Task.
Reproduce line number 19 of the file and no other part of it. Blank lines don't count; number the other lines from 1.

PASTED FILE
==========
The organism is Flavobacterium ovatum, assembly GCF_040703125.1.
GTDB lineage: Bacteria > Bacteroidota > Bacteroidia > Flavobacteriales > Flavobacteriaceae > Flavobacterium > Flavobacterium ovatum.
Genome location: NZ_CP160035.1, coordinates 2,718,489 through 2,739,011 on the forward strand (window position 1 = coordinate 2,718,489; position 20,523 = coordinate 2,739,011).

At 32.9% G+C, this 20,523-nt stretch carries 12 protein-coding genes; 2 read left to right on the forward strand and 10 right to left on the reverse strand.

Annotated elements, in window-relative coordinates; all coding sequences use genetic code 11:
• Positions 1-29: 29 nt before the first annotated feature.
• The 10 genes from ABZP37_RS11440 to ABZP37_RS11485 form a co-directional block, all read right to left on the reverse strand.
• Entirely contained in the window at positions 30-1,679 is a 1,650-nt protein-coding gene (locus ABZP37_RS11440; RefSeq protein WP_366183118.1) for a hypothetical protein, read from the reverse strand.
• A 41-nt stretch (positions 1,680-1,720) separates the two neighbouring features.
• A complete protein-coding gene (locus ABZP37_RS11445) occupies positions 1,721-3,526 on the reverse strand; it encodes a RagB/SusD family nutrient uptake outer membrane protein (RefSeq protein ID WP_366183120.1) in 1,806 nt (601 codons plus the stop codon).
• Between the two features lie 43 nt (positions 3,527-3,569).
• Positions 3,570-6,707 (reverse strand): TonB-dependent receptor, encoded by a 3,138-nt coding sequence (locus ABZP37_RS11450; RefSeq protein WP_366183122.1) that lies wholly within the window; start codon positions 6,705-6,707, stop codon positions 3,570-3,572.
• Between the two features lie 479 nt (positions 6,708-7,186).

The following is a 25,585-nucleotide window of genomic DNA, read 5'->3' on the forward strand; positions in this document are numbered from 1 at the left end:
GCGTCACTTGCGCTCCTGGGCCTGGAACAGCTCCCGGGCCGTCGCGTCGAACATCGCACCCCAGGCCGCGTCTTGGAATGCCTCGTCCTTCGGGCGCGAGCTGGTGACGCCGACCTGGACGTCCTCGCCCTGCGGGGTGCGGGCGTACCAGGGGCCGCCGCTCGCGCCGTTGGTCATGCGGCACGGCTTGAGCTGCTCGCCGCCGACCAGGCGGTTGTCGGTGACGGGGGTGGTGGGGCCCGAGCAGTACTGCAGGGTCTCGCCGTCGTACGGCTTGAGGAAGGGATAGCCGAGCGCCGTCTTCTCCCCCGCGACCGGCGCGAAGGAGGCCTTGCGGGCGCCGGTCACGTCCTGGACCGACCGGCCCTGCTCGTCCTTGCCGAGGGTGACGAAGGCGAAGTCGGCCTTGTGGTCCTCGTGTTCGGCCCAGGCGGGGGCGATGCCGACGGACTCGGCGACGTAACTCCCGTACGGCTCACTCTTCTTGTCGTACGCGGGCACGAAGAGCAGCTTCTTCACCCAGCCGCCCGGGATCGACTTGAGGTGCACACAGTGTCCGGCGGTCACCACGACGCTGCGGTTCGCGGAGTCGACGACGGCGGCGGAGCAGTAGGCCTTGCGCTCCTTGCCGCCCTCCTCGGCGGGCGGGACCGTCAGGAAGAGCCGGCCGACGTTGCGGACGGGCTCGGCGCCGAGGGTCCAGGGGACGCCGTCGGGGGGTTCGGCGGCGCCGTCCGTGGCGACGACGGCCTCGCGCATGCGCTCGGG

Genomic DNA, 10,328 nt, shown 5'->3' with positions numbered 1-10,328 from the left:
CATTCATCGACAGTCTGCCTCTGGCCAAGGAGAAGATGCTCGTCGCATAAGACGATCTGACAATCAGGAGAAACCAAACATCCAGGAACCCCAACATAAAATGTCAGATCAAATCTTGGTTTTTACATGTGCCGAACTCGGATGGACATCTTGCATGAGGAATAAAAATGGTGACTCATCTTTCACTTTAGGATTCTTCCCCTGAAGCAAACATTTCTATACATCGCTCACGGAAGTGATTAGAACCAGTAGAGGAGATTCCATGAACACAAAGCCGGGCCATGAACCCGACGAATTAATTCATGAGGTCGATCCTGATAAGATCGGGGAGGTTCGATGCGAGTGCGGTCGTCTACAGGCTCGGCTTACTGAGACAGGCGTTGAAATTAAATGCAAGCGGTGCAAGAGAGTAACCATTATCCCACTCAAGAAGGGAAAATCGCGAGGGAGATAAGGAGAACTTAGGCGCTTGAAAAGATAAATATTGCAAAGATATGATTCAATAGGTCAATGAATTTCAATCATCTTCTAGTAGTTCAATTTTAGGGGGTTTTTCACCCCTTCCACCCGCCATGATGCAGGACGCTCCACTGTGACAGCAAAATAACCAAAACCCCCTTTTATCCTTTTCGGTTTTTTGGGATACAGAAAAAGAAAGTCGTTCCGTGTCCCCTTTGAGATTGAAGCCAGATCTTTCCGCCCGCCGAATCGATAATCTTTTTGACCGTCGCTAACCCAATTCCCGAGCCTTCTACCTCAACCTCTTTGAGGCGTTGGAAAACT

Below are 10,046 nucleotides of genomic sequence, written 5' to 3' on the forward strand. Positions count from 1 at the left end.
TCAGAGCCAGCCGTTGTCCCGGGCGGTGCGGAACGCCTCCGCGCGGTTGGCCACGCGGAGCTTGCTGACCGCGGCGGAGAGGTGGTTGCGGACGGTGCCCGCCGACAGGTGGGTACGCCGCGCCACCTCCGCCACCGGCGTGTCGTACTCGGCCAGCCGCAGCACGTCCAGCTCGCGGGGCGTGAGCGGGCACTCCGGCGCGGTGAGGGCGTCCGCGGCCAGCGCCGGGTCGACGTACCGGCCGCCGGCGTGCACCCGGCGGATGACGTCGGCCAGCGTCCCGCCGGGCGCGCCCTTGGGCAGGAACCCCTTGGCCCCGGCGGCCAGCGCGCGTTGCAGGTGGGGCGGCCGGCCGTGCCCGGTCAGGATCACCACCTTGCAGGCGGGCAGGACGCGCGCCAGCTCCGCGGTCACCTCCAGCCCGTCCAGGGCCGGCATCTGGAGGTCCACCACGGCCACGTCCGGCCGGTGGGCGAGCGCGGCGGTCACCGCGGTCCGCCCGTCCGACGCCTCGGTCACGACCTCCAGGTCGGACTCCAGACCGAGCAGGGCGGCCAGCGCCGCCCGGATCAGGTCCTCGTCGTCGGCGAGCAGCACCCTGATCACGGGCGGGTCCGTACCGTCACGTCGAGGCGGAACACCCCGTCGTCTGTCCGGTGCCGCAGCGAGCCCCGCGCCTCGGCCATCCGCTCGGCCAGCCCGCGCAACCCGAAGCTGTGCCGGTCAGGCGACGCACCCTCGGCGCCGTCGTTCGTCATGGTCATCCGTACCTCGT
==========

TCAGAGCCAGCCGTTGTCCCGGGCGGTGCGGAACGCCTCCGCGCGGTTGGCCACGCGGAGCTTGCTGACCGCGGCGGAGAGGTGGTTGCGGACGGTGCCCGCCGACAGGTGGGTACGCCGCGCCACCTCCGCCACCGGCGTGTCGTACTCGGCCAGCCGCAGCACGTCCAGCTCGCGGGGCGTGAGCGGGCACTCCGGCGCGGTGAGGGCGTCCGCGGCCAGCGCCGGGTCGACGTACCGGCCGCCGGCGTGCACCCGGCGGATGACGTCGGCCAGCGTCCCGCCGGGCGCGCCCTTGGGCAGGAACCCCTTGGCCCCGGCGGCCAGCGCGCGTTGCAGGTGGGGCGGCCGGCCGTGCCCGGTCAGGATCACCACCTTGCAGGCGGGCAGGACGCGCGCCAGCTCCGCGGTCACCTCCAGCCCGTCCAGGGCCGGCATCTGGAGGTCCACCACGGCCACGTCCGGCCGGTGGGCGAGCGCGGCGGTCACCGCGGTCCGCCCGTCCGACGCCTCGGTCACGACCTCCAGGTCGGACTCCAGACCGAGCAGGGCGGCCAGCGCCGCCCGGATCAGGTCCTCGTCGTCGGCGAGCAGCACCCTGATCACGGGCGGGTCCGTACCGTCACGTCGAGGCGGAACACCCCGTCGTCTGTCCGGTGCCGCAGCGAGCCCCGCGCCTCGGCCATCCGCTCGGCCAGCCCGCGCAACCCGAAGCTGTGCCGGTCAGGCGACGCACCCTCGGCGCCGTCGTTCGTCATGGTCATCCGTACCTCGT